Use this URL to cite or link to this record in EThOS: https://ethos.bl.uk/OrderDetails.do?uin=uk.bl.ethos.762130
Title: Nanoparticle technology in radionuclide-waste remediation
Author: Calì, Eleonora
ISNI:       0000 0004 7655 339X
Awarding Body: University of London
Current Institution: Imperial College London
Date of Award: 2018
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Abstract:
The rapid development of the nuclear industry and the associated production of waste has created a large demand for the design of materials aimed at the removal of metal ions and radionuclides from the environment and for their safe and efficient disposal. Treatment of waste waters from reprocessing or storage of nuclear fuel requires highly selective sequestering materials with characteristics of high capacity and facile separation from water, whilst decommissioning of nuclear installations requires highly sensitive detection methods. The development of magnetic nanoparticles for separation technologies in liquid systems is wide-spread and already in use in medical testing. Generally, the method relies on the nanoparticles exhibition of superparamagnetic behaviour (i.e. external magnetic field-induced magnetisation of the suspension, with redispersion of the nanoparticles at the removal of the field). In this work, the challenge of translating this methodology, via surface functionalisation, for developing nano-sorbent structures to be used in radionuclide remediation from liquid streams, and to use superparamagnetic behaviour for waste form speciation and separation is addressed. Specifically, in this thesis superparamagnetic iron oxide nanoparticles, in the form of magnetite (Fe3O4), were designed as magnetic-adsorbents for uranium in water. Through surface activation with a phosphate-based ligand, magnetite nanoparticles with high uranium adsorption capacity and selectivity were obtained, with characteristics of extremely rapid uptake and sequestration from low concentration solutions. The former feature is crucial if the nanoparticles are to be applied for sequestering and storage purposes, whilst the latter opens the possibility for their sensing application to ascertain presence of uranium in even low amounts. Selectivity of the functionalised nanoparticles towards uranium against other cation species (Mg(II), Ca(II), Sr(II)) is observed. Desorption studies show a strong “irreversible” interaction between the functionalised nanoparticles and uranium, with no release of uranium detected after 14 months of contact with water. The possibility of tuning the nanoparticles’ magnetic properties by the synthesis of different-sized Fe3O4 nanoparticles and/or by developing an inert coating strategy is also shown. This feature would offer the potential of separation of nanoparticles targeting different waste-stream components after a single adsorption step from water. The optimum characteristics commonly exhibited by nanosized materials, such as increased surface area, high number of sorption sites given by a high yield in surface functionalisation, and the nanomagnetic properties, are observed to be crucial for the extremely efficient sequestration of uranium from water. The coating of the same nanoparticles by a silica shell was also exploited for potential applications in infrastructure projects: i.e. sealing of cracks present in deteriorating cementitious barriers for radionuclide containment. Silica coated-Fe3O4 nanoparticles were effectively produced and shown to undergo controlled gelation in NaCl solution.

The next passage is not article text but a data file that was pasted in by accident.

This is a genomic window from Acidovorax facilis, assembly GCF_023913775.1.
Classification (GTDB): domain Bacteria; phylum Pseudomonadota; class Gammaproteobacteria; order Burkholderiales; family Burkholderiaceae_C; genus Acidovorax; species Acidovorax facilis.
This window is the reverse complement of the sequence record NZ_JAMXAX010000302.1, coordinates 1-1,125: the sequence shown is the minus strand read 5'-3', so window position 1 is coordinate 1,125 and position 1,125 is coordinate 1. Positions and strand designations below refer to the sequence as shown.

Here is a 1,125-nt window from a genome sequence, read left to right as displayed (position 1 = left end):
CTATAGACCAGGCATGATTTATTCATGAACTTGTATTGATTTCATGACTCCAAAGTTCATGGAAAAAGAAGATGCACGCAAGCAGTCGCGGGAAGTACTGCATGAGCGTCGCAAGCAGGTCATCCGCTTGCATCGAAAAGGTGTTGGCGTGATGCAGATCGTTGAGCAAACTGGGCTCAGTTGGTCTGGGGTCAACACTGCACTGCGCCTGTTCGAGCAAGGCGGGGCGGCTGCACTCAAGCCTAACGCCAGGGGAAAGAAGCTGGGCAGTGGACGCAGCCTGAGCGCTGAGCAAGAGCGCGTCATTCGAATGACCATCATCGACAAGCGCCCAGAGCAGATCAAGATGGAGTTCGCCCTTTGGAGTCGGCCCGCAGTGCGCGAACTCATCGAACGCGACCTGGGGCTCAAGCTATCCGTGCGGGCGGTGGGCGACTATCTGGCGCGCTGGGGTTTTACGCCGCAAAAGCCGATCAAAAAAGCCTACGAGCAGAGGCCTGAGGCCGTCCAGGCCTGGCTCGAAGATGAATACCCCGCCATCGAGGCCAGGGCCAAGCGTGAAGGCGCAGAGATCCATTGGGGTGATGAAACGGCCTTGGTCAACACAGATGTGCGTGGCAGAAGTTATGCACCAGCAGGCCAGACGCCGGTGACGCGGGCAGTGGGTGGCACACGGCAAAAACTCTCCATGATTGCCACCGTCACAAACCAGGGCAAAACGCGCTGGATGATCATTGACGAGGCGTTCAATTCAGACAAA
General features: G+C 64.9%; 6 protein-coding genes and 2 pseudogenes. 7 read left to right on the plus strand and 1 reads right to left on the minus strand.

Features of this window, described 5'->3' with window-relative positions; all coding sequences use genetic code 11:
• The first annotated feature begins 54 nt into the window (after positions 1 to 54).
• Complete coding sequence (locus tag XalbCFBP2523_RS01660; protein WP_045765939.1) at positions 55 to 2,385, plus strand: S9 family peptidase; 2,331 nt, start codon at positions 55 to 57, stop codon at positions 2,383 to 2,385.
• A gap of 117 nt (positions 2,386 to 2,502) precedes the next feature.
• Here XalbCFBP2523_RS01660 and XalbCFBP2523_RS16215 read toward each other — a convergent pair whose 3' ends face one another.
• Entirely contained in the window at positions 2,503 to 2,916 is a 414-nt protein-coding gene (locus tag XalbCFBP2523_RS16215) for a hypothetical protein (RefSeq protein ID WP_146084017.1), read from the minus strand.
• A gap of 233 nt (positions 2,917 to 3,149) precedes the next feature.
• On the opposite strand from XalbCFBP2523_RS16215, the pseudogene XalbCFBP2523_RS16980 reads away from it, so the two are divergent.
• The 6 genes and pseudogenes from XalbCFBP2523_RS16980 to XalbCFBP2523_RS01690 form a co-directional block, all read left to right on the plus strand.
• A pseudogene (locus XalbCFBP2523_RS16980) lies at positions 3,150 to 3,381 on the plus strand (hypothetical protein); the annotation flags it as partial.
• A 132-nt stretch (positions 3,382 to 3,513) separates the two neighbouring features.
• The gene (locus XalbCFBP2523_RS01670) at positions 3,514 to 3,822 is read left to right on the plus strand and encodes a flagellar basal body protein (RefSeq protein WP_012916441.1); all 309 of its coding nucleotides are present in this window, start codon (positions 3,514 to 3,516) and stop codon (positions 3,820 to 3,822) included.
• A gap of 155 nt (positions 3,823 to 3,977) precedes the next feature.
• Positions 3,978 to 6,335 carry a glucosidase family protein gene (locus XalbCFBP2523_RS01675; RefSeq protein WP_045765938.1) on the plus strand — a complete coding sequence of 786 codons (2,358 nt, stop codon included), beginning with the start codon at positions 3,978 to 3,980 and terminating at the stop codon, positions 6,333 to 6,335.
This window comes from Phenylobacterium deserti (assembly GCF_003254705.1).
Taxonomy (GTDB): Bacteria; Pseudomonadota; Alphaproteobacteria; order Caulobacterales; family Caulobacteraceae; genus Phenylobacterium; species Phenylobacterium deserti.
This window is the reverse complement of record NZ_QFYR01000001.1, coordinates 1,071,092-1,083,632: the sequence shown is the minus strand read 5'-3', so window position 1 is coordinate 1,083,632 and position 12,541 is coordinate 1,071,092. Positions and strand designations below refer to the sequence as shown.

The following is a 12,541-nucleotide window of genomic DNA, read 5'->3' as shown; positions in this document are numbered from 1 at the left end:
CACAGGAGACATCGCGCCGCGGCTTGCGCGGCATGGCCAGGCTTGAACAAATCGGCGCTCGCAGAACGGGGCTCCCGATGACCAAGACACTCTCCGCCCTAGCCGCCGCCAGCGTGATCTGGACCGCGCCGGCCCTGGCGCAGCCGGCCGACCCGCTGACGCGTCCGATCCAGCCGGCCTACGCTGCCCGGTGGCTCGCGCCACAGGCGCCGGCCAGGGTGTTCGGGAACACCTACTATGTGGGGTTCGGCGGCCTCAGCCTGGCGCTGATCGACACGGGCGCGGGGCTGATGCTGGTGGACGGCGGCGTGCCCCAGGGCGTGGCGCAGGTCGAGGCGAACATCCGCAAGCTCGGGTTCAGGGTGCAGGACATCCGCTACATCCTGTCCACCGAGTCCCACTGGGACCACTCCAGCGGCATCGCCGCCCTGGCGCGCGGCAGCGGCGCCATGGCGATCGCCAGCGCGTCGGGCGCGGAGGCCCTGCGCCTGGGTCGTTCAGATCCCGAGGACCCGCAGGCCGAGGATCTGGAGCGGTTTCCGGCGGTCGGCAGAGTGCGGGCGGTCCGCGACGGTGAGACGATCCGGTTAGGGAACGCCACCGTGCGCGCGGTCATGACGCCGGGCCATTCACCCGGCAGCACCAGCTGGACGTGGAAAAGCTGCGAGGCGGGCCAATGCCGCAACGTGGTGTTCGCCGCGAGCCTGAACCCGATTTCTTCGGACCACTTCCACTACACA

Supervisor: Ryan, Mary ; Vandeperre, Luc Sponsor: Not available
Qualification Name: Thesis (Ph.D.) Qualification Level: Doctoral
EThOS ID: uk.bl.ethos.762130  DOI:
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